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As Biden narrows immigration focus, 'Dreamers' try to stay optimistic

Cindy Carcamo, Los Angeles Times on

Published in News & Features

LOS ANGELES — Maria Lopez was skeptical when President-elect Joe Biden announced early in the year that he would send a groundbreaking legislative package to Congress that would overhaul U.S. immigration policy and offer a pathway to citizenship for 11 million people, including herself and her parents.

Lopez, 31, a Mexican immigrant who lives in San Jose and works at a local university, is a recipient of DACA, the Obama-era executive action that allows approximately 700,000 people living illegally in the United States, after being brought here as children, to receive a renewable two-year reprieve from deportation and become eligible for a work permit. Across three presidential administrations, so-called Dreamers — the greatest number of whom live in California — have waited for the U.S. government to grant them permanent residency.

Still, on a desert hike during a recent vacation with friends, Lopez couldn't help but keep tabs on her Instagram account, incessantly refreshing her phone's browser to get the latest on President Joe Biden's speech before Congress, in which he outlined priorities for his first 100 days in office.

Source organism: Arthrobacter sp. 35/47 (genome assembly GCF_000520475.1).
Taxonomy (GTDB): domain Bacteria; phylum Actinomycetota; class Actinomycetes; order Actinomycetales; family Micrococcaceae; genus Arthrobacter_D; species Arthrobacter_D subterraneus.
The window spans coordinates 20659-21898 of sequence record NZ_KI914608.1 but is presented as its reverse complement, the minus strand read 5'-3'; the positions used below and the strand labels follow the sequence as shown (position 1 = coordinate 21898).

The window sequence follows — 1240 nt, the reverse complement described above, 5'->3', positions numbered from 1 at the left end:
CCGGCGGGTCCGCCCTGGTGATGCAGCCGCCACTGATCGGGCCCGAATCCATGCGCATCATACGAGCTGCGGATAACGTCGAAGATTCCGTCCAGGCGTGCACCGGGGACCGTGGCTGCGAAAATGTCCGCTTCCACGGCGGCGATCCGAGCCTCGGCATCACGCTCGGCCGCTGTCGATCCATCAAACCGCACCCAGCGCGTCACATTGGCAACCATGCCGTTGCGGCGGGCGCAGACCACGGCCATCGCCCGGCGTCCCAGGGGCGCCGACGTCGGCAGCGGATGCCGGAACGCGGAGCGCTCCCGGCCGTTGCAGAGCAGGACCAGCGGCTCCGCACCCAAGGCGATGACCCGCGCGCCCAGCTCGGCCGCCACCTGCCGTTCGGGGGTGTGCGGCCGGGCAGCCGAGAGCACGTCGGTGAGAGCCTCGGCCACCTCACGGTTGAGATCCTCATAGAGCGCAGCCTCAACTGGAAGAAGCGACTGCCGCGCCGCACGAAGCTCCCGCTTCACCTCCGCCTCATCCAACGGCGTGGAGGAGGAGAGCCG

At that joint session of Congress on April 28, Biden called for legislators to make DACA (Deferred Action for Childhood Arrivals) permanent, even if it rejected his broader immigration policy goals. "If you don't like my plan, let's at least pass what we all agree on," he said.

Biden's shift from pushing a comprehensive bill to a more piecemeal approach that likely would benefit Dreamers like Lopez, but leave out her parents and millions of others, left her feeling disappointed, but not surprised.

"We've been promised so many things before," Lopez said. "To me, it was just another white man making promises. I already didn't have much hope. But I guess something is something, right?"


Biden's speech in April marked a significant departure from past immigration strategy for the contemporary Democratic Party, presenting a new vision on how the party engages on immigration. Instead of going all in on a broad immigration overhaul, the party's playbook is focusing on a more targeted approach, hoping for narrower immigration fixes.

Even if the new administration succeeds in grasping the relatively low-hanging fruit of DACA expansion, Biden's speech signaled the end of tackling comprehensive immigration reform, said Roberto Suro, a public policy professor at the University of Southern California, who has followed immigration issues for decades.

"Comprehensive immigration reform was already dead. It was dead for years. Now it's really dead," Suro said. "You now have an American president who went before Congress and said, 'I'm not going to hold out for the big deal of a bill,' even though he was the one who proposed the big deal. He said, 'I will take what I can get.' That's a big change."

Even before Biden entered the the White House, the administration tried to reassure supporters that incoming officials would gradually review, and likely reverse, some of Trump's harshest measures.


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